The Vietnam tech scene has been in the spotlight recently, gaining attention from international investors for its expansion of digital industries. Thanks to countries like Vietnam, the number of unicorn startups in Southeast Asia is steadily increasing, with 19 startups attaining the status in 2021 alone.
This upswing indicates a growing market and an increase in the value of startups in the region. Fifteen of these unicorns originated from Singapore, but investors are now beginning to turn to other countries, including Vietnam, in the hopes of creating the next big thing.
Factors contributing to growth in Vietnam
In 2019, Vietnam was already being heralded as Southeast Asia’s new rising star with more than 3,000 startups, many of which received significant investments. Fintech companies Momo received $100 million USD from Warburg Pincus, and VNPay received $250 million USD through combined investments from Japan’s SoftBank Vision 1 Fund, General Atlantic and Dragoneer Investment Group. These massive funding injections bring both Momo and VNPay into the unicorn category.
We explore if Vietnam be the next AI hub in ASEAN by 2030?
Thanks to the foundation provided by these investments and the positive environment created by the Vietnamese government, the tech sector has continued to grow steadily. This growth has attracted more big investors from overseas with international investment funds. This influx of funding culminated in 2020 when during the Vietnam Ventures Summit, venture capital firms made the promise to invest $815 million USD towards startups across Vietnam for the next 3 to 5 years. The digital market in the country has expanded at an astounding rate and is not showing signs of slowing down. VNG’s CEO, Le Hong Minh, stated that in 17 years, the number of internet users has grown from less than a million to almost 70 million.
To top off all of this, Vietnam’s population is relatively young, with a median age of 32.5 years old. Much like previous growth markets in Singapore and Indonesia, where they have a young population of tech-savvy people, it will likely see quick adoption and tremendous growth amongst startups. As it continues on this growth trajectory, more investors and entrepreneurs will become interested in building startups in the region.
What is the government doing to help this growth?
The Vietnamese government has launched various programs and funds to help startups grow at every level. On top of this, they have worked to build an infrastructure that supports entrepreneurship and startup endeavours. To achieve this, they have worked with banks to develop finance initiatives and provide mentorship, loans and technical training to anyone who wants it. A large part of this move to provide increased support for enterprise began as a response to the drop in investments thanks to the COVID-19 pandemic.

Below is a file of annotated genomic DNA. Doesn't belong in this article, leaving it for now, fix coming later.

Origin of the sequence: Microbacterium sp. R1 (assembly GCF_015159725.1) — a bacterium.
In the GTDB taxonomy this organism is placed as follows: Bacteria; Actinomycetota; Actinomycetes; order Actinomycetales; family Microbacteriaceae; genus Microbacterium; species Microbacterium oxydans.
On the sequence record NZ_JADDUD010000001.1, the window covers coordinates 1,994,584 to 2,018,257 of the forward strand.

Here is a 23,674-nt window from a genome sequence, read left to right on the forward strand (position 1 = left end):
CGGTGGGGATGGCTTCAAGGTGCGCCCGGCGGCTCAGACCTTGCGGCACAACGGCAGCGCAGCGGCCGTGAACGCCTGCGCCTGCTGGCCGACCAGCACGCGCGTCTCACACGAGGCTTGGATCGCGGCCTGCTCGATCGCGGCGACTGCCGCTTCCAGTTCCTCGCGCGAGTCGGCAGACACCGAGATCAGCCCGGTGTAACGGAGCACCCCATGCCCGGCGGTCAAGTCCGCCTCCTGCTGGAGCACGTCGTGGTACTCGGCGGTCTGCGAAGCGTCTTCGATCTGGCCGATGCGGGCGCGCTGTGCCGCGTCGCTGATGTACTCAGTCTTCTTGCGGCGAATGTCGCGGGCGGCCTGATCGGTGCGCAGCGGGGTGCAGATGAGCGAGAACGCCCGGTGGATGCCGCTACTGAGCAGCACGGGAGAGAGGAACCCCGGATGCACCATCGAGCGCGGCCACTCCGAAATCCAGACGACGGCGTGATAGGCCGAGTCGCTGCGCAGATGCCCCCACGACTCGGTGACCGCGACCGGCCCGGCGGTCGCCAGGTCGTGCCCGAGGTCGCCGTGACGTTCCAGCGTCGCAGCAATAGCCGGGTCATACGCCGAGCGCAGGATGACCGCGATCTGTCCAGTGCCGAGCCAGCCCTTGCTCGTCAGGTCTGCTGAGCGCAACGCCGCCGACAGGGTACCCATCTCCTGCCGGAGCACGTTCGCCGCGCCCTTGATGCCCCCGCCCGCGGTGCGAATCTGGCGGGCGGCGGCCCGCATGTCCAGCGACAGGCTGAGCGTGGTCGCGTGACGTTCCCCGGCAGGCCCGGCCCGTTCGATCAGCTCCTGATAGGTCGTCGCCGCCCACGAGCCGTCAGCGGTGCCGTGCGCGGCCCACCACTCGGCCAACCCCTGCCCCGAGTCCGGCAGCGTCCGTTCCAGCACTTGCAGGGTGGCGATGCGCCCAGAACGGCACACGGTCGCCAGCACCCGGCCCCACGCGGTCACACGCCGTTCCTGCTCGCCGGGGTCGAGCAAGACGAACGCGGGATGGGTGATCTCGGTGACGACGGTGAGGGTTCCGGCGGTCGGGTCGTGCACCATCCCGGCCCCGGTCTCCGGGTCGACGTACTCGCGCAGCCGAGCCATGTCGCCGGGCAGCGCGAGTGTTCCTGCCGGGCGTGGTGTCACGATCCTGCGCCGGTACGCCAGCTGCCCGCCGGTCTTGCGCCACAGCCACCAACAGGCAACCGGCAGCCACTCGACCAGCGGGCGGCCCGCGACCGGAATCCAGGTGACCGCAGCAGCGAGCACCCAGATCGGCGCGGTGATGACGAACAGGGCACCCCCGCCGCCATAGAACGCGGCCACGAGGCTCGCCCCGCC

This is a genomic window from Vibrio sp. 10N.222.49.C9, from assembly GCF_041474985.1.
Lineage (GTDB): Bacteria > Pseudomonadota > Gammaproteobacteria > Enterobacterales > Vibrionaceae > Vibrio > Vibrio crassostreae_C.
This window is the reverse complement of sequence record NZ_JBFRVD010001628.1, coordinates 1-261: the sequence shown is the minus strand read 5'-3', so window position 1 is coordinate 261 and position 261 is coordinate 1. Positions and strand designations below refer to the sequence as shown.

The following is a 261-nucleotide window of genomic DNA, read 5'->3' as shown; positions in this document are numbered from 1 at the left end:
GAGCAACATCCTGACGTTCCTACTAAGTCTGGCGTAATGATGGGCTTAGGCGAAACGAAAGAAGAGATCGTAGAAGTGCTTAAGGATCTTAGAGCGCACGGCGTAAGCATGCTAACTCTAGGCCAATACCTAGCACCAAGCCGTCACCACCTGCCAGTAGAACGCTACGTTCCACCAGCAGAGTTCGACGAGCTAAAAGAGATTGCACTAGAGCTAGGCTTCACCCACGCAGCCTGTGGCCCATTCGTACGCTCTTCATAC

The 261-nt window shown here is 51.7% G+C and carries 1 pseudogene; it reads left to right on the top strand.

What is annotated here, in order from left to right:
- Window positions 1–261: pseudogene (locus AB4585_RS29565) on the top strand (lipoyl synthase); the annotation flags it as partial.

The idea was to target growth markets within the country and encourage innovation within those markets. To achieve this, they rolled out tax benefits for IT-based companies by reducing their CIT tax rate to 10% for ten years, a 50% tax reduction for the next nine years and a four-year exemption to CIT taxes.
With the recent development of the Hoa Lac Hi-tech Park, Vietnam has begun to solidify its aims to become Southeast Asia’s next tech giant. The park is a national venture with the goal of becoming a science city. Spanning 1,586 hectares, it hopes to attract investors from across a wide array of sectors. However, if this venture succeeds and gains the investment it needs, It could very well become the tech industry hub not only for Vietnam but also for Southeast Asia as a whole which would see the country’s tech scene jump to the very forefront of innovation across the region.
How will Vietnam’s growth help the rest of Southeast Asia?
With Singapore and Indonesia both now having minted a fair number of unicorns, Vietnam’s growth and the positioning of its economy around these tech startups will allow it to catch up and perhaps, one day, even surpass its neighbouring markets. This nascent market will boost competition and shine an even brighter spotlight on the Southeast Asian region, doubling down on its already growing status as a hub for tech startups.
With more investors comes more growth, and thanks to the young population across the region, this age of innovation in Southeast Asia shows no signs of slowing down. Through these international investors, startups all across the region will have more of a chance of getting the funds they need to make their mark on the market.
With more competitive startups coming up with new, innovative ideas, there is also an increased likelihood of more unicorns emerging in the region. In turn, their success will bring even more attention to the market, helping it grow even further. The future looks very promising for the Vietnam tech scene and the unicorn startups in Southeast Asia, despite the economic issues resulting from the global pandemic.